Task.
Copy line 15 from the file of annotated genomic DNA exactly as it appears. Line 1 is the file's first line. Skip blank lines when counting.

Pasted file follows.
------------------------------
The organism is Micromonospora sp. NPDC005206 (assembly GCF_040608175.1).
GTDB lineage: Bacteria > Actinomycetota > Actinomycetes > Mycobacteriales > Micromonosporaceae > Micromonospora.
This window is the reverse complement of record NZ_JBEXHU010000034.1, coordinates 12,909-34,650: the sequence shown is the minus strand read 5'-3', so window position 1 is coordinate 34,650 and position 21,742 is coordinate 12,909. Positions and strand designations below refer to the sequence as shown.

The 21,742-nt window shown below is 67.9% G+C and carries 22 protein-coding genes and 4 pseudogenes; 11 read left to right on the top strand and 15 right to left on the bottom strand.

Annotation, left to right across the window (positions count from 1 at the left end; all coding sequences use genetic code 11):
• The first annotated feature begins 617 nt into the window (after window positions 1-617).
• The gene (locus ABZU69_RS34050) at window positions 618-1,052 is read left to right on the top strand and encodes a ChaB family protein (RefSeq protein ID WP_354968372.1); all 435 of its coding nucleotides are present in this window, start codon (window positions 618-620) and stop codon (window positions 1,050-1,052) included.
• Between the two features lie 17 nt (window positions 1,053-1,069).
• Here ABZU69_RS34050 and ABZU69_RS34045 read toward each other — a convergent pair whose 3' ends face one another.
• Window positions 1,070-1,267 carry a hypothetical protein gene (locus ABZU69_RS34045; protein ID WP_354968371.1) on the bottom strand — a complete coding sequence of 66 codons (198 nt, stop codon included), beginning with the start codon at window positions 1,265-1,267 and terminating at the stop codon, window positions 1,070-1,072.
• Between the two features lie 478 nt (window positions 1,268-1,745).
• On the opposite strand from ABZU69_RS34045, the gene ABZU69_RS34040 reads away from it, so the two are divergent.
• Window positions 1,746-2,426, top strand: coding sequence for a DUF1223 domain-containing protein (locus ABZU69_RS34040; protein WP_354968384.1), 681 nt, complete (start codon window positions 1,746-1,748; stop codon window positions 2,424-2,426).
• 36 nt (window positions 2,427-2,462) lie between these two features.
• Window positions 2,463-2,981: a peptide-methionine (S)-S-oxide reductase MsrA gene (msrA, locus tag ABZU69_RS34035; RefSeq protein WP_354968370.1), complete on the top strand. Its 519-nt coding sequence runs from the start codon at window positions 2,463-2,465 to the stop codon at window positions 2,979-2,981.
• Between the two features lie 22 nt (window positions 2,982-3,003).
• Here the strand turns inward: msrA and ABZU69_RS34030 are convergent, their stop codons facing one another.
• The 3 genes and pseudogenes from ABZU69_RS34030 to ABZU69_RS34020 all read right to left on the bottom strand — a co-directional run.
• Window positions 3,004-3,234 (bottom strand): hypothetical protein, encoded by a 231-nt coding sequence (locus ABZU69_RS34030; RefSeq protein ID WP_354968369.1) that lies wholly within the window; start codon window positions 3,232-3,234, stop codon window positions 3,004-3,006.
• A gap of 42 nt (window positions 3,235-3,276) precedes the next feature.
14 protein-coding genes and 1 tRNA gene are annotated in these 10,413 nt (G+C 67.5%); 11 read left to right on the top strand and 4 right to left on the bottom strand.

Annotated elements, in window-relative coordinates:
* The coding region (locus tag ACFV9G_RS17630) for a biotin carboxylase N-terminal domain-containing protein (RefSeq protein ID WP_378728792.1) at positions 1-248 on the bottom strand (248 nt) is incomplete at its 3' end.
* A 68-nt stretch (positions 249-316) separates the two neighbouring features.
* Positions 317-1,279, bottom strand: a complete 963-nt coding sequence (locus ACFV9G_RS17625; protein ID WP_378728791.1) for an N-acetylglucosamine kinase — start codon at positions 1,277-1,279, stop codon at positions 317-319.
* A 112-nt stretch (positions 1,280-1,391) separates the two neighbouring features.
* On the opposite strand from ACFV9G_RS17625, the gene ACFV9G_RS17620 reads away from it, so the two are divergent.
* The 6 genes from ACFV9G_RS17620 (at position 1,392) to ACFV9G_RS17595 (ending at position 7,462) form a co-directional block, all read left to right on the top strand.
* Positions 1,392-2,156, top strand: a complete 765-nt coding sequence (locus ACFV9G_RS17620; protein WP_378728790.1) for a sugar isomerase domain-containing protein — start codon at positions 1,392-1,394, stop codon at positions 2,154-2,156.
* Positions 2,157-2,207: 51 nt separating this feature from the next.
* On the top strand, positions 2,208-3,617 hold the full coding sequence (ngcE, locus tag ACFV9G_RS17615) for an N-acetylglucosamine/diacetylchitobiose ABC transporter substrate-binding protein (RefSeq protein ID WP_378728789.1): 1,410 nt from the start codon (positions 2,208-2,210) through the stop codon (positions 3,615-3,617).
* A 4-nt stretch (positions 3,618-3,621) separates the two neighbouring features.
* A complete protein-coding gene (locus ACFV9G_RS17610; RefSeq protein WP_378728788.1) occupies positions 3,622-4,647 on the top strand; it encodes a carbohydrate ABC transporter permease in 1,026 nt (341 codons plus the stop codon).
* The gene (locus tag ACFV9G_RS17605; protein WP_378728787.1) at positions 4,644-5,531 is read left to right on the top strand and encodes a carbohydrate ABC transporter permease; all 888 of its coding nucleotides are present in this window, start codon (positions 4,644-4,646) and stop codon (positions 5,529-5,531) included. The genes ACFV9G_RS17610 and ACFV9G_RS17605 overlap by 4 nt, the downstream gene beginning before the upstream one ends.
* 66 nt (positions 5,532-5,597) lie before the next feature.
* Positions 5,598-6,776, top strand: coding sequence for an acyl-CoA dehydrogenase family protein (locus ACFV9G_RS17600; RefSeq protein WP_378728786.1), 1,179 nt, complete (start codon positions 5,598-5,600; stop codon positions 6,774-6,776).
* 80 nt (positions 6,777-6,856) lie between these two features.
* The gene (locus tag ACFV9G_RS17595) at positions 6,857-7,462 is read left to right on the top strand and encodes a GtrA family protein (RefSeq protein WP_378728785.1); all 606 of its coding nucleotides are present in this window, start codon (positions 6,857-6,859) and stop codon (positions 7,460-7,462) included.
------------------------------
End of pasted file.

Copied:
• Window positions 2,463-2,981: a peptide-methionine (S)-S-oxide reductase MsrA gene (msrA, locus tag ABZU69_RS34035; RefSeq protein WP_354968370.1), complete on the top strand. Its 519-nt coding sequence runs from the start codon at window positions 2,463-2,465 to the stop codon at window positions 2,979-2,981.